Our family was blown away by the exquisite city of Granada and even more by El Alhambra, the incredible ancient jewel which overlooks it. For folks who enjoy history and context, I've written a more thoughtful piece about the creation of this fortress compound and its symbolism. It's posted at the end of our road trip photos. Others may prefer just to enjoy the photos, so I'm placing those first!
In all, we spent two days touring this impressive architectural wonder. Visitors to El Alhambra monument purchase tickets that give you a limited four hour block of time during which you can tour all of the gardens and fortress (Alcazaba) by foot. The blocks fall twice a day - once in the morning, and once in the afternoon. We missed "El Alhambra By Night" which several friends have told us is spectacular, but only takes place on weekends with reservations. (Something to return for one day!)
One of the two palaces (Nasrid) can only be visited for 90 minutes at a specific time printed on your ticket... and since that palace is the main attraction of the entire monument, we stayed in Granada an extra day just to see it. So, between the hours of 14:00 and 18:00 (2 - 6pm) on Monday and Tuesday, we walked and walked, admired, reflected and took a million photos.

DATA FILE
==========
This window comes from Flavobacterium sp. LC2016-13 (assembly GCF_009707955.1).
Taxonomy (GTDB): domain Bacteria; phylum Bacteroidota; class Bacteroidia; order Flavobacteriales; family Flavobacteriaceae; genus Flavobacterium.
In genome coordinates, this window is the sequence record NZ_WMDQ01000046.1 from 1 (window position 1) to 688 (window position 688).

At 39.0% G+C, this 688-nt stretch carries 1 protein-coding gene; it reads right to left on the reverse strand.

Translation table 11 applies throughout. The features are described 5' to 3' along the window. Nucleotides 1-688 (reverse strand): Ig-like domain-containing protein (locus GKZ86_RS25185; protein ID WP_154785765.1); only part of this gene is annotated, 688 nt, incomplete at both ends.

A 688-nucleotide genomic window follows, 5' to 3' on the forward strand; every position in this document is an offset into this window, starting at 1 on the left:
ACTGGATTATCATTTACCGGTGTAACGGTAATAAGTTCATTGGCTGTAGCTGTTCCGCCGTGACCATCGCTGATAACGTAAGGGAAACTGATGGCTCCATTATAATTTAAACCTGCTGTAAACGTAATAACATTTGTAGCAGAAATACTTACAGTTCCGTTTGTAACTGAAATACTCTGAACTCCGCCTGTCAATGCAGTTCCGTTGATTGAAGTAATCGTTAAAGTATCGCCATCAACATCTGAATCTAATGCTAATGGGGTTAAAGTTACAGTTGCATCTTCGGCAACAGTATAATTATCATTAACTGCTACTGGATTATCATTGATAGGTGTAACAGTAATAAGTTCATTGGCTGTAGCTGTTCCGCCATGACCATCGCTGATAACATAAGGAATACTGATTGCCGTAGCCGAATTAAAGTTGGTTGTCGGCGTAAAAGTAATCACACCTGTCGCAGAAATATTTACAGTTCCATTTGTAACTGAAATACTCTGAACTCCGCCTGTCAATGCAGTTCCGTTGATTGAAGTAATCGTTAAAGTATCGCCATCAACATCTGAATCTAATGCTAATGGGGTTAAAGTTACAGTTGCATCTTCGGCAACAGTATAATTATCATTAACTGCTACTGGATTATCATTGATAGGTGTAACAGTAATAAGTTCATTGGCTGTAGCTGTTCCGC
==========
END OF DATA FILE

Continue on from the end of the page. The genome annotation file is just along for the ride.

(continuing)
During the other hours of our three days in Granada we explored the old Albaicin neighborhood, discovered a delicious hilltop restaurant specializing in fallafel and tagines, gazed into a lot of store windows and did a very tiny bit of shopping. Señor Aventura took a magnificent bike ride up to the very top of the Sierra Nevada mountain range ("a dream come true!") and the children played Granada Trivial Pursuit for two hours (yes, it's a real game). The Scientist researched and found us a tiny Italian restaurant with the best pasta outside of Italy... and on our last night we stumbled with blind luck into what may be the second-best paella on Earth (first of course being the one Señor Aventura cooks in our kitchen)!